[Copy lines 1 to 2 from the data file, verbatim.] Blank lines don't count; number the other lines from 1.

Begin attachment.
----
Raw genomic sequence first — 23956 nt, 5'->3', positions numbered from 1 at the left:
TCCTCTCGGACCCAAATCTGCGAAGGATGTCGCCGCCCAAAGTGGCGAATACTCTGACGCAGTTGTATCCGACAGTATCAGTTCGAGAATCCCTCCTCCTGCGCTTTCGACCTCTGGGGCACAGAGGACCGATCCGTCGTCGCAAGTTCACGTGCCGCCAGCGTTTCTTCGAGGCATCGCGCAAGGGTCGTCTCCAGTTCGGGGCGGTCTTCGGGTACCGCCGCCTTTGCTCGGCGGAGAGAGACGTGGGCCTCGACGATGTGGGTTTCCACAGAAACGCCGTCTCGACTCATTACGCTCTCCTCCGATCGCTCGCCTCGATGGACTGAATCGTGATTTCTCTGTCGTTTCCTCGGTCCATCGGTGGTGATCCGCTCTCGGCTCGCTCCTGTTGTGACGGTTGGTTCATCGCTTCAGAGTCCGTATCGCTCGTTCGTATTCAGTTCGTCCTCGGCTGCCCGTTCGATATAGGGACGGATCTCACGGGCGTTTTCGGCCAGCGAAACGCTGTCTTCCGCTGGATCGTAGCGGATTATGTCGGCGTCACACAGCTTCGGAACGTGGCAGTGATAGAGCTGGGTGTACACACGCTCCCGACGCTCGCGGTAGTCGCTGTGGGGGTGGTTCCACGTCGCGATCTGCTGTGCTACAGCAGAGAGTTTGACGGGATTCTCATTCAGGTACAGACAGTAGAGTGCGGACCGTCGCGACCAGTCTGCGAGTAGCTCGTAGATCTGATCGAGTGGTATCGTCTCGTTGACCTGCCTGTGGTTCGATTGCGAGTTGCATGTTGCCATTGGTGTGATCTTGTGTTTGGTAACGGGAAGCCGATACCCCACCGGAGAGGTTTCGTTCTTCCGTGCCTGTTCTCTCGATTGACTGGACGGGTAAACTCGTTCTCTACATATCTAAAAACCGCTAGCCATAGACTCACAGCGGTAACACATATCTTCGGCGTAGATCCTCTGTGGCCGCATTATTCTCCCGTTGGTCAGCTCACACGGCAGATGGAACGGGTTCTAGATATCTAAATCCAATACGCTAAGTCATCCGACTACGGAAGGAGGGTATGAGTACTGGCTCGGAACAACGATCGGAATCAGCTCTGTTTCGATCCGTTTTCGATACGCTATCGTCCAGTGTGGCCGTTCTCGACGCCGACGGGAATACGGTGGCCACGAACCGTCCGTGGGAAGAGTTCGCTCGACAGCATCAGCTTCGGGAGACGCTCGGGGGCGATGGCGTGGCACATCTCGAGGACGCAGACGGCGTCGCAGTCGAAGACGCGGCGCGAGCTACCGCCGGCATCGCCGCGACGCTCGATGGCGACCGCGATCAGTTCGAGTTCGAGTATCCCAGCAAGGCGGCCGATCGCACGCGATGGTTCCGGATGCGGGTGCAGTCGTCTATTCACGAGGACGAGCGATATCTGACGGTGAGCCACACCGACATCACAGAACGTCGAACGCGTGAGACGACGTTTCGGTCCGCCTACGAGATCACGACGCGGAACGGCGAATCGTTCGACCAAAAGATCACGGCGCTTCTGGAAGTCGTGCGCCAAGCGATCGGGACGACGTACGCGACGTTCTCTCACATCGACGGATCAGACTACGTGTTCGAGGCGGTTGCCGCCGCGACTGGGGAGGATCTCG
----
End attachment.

Raw genomic sequence first — 23956 nt, 5'->3', positions numbered from 1 at the left:
TCCTCTCGGACCCAAATCTGCGAAGGATGTCGCCGCCCAAAGTGGCGAATACTCTGACGCAGTTGTATCCGACAGTATCAGTTCGAGAATCCCTCCTCCTGCGCTTTCGACCTCTGGGGCACAGAGGACCGATCCGTCGTCGCAAGTTCACGTGCCGCCAGCGTTTCTTCGAGGCATCGCGCAAGGGTCGTCTCCAGTTCGGGGCGGTCTTCGGGTACCGCCGCCTTTGCTCGGCGGAGAGAGACGTGGGCCTCGACGATGTGGGTTTCCACAGAAACGCCGTCTCGACTCATTACGCTCTCCTCCGATCGCTCGCCTCGATGGACTGAATCGTGATTTCTCTGTCGTTTCCTCGGTCCATCGGTGGTGATCCGCTCTCGGCTCGCTCCTGTTGTGACGGTTGGTTCATCGCTTCAGAGTCCGTATCGCTCGTTCGTATTCAGTTCGTCCTCGGCTGCCCGTTCGATATAGGGACGGATCTCACGGGCGTTTTCGGCCAGCGAAACGCTGTCTTCCGCTGGATCGTAGCGGATTATGTCGGCGTCACACAGCTTCGGAACGTGGCAGTGATAGAGCTGGGTGTACACACGCTCCCGACGCTCGCGGTAGTCGCTGTGGGGGTGGTTCCACGTCGCGATCTGCTGTGCTACAGCAGAGAGTTTGACGGGATTCTCATTCAGGTACAGACAGTAGAGTGCGGACCGTCGCGACCAGTCTGCGAGTAGCTCGTAGATCTGATCGAGTGGTATCGTCTCGTTGACCTGCCTGTGGTTCGATTGCGAGTTGCATGTTGCCATTGGTGTGATCTTGTGTTTGGTAACGGGAAGCCGATACCCCACCGGAGAGGTTTCGTTCTTCCGTGCCTGTTCTCTCGATTGACTGGACGGGTAAACTCGTTCTCTACATATCTAAAAACCGCTAGCCATAGACTCACAGCGGTAACACATATCTTCGGCGTAGATCCTCTGTGGCCGCATTATTCTCCCGTTGGTCAGCTCACACGGCAGATGGAACGGGTTCTAGATATCTAAATCCAATACGCTAAGTCATCCGACTACGGAAGGAGGGTATGAGTACTGGCTCGGAACAACGATCGGAATCAGCTCTGTTTCGATCCGTTTTCGATACGCTATCGTCCAGTGTGGCCGTTCTCGACGCCGACGGGAATACGGTGGCCACGAACCGTCCGTGGGAAGAGTTCGCTCGACAGCATCAGCTTCGGGAGACGCTCGGGGGCGATGGCGTGGCACATCTCGAGGACGCAGACGGCGTCGCAGTCGAAGACGCGGCGCGAGCTACCGCCGGCATCGCCGCGACGCTCGATGGCGACCGCGATCAGTTCGAGTTCGAGTATCCCAGCAAGGCGGCCGATCGCACGCGATGGTTCCGGATGCGGGTGCAGTCGTCTATTCACGAGGACGAGCGATATCTGACGGTGAGCCACACCGACATCACAGAACGTCGAACGCGTGAGACGACGTTTCGGTCCGCCTACGAGATCACGACGCGGAACGGCGAATCGTTCGACCAAAAGATCACGGCGCTTCTGGAAGTCGTGCGCCAAGCGATCGGGACGACGTACGCGACGTTCTCTCACATCGACGGATCAGACTACGTGTTCGAGGCGGTTGCCGCCGCGACTGGGGAGGATCTCG